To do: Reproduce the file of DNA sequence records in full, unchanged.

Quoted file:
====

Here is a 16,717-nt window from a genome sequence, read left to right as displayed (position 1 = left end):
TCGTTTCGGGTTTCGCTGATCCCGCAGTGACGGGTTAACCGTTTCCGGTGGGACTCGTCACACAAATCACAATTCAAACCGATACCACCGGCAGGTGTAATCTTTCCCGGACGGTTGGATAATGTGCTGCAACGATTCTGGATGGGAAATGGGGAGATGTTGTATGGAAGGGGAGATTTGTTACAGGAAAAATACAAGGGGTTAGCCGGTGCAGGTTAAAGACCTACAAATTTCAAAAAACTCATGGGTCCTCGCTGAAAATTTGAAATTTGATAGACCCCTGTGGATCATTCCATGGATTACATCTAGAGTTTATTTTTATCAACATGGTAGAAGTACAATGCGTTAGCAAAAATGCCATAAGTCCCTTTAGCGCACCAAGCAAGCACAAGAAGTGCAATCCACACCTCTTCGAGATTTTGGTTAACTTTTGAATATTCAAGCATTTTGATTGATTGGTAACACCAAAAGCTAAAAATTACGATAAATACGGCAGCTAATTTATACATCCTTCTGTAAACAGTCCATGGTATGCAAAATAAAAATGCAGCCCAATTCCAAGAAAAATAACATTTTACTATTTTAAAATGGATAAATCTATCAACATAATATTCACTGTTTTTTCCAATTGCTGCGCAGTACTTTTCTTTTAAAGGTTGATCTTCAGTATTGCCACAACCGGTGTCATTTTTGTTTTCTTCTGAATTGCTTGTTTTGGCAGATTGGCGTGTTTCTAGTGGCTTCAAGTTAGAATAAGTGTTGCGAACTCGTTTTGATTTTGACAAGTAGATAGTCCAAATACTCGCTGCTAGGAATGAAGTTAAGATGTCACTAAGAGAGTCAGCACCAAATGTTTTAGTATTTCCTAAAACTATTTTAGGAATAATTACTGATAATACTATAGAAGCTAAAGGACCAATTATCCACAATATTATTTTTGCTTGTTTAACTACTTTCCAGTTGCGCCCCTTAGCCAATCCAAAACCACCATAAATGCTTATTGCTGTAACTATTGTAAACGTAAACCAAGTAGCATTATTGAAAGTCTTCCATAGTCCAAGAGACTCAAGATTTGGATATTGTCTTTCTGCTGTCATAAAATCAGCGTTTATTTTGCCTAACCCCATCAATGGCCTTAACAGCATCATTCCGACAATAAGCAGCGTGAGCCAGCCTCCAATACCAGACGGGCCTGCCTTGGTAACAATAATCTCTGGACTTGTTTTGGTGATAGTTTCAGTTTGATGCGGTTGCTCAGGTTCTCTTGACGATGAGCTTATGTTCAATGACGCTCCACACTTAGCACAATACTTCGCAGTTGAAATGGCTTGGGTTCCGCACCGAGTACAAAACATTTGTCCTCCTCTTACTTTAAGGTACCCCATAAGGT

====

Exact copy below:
Here is a 16,717-nt window from a genome sequence, read left to right as displayed (position 1 = left end):
TCGTTTCGGGTTTCGCTGATCCCGCAGTGACGGGTTAACCGTTTCCGGTGGGACTCGTCACACAAATCACAATTCAAACCGATACCACCGGCAGGTGTAATCTTTCCCGGACGGTTGGATAATGTGCTGCAACGATTCTGGATGGGAAATGGGGAGATGTTGTATGGAAGGGGAGATTTGTTACAGGAAAAATACAAGGGGTTAGCCGGTGCAGGTTAAAGACCTACAAATTTCAAAAAACTCATGGGTCCTCGCTGAAAATTTGAAATTTGATAGACCCCTGTGGATCATTCCATGGATTACATCTAGAGTTTATTTTTATCAACATGGTAGAAGTACAATGCGTTAGCAAAAATGCCATAAGTCCCTTTAGCGCACCAAGCAAGCACAAGAAGTGCAATCCACACCTCTTCGAGATTTTGGTTAACTTTTGAATATTCAAGCATTTTGATTGATTGGTAACACCAAAAGCTAAAAATTACGATAAATACGGCAGCTAATTTATACATCCTTCTGTAAACAGTCCATGGTATGCAAAATAAAAATGCAGCCCAATTCCAAGAAAAATAACATTTTACTATTTTAAAATGGATAAATCTATCAACATAATATTCACTGTTTTTTCCAATTGCTGCGCAGTACTTTTCTTTTAAAGGTTGATCTTCAGTATTGCCACAACCGGTGTCATTTTTGTTTTCTTCTGAATTGCTTGTTTTGGCAGATTGGCGTGTTTCTAGTGGCTTCAAGTTAGAATAAGTGTTGCGAACTCGTTTTGATTTTGACAAGTAGATAGTCCAAATACTCGCTGCTAGGAATGAAGTTAAGATGTCACTAAGAGAGTCAGCACCAAATGTTTTAGTATTTCCTAAAACTATTTTAGGAATAATTACTGATAATACTATAGAAGCTAAAGGACCAATTATCCACAATATTATTTTTGCTTGTTTAACTACTTTCCAGTTGCGCCCCTTAGCCAATCCAAAACCACCATAAATGCTTATTGCTGTAACTATTGTAAACGTAAACCAAGTAGCATTATTGAAAGTCTTCCATAGTCCAAGAGACTCAAGATTTGGATATTGTCTTTCTGCTGTCATAAAATCAGCGTTTATTTTGCCTAACCCCATCAATGGCCTTAACAGCATCATTCCGACAATAAGCAGCGTGAGCCAGCCTCCAATACCAGACGGGCCTGCCTTGGTAACAATAATCTCTGGACTTGTTTTGGTGATAGTTTCAGTTTGATGCGGTTGCTCAGGTTCTCTTGACGATGAGCTTATGTTCAATGACGCTCCACACTTAGCACAATACTTCGCAGTTGAAATGGCTTGGGTTCCGCACCGAGTACAAAACATTTGTCCTCCTCTTACTTTAAGGTACCCCATAAGGT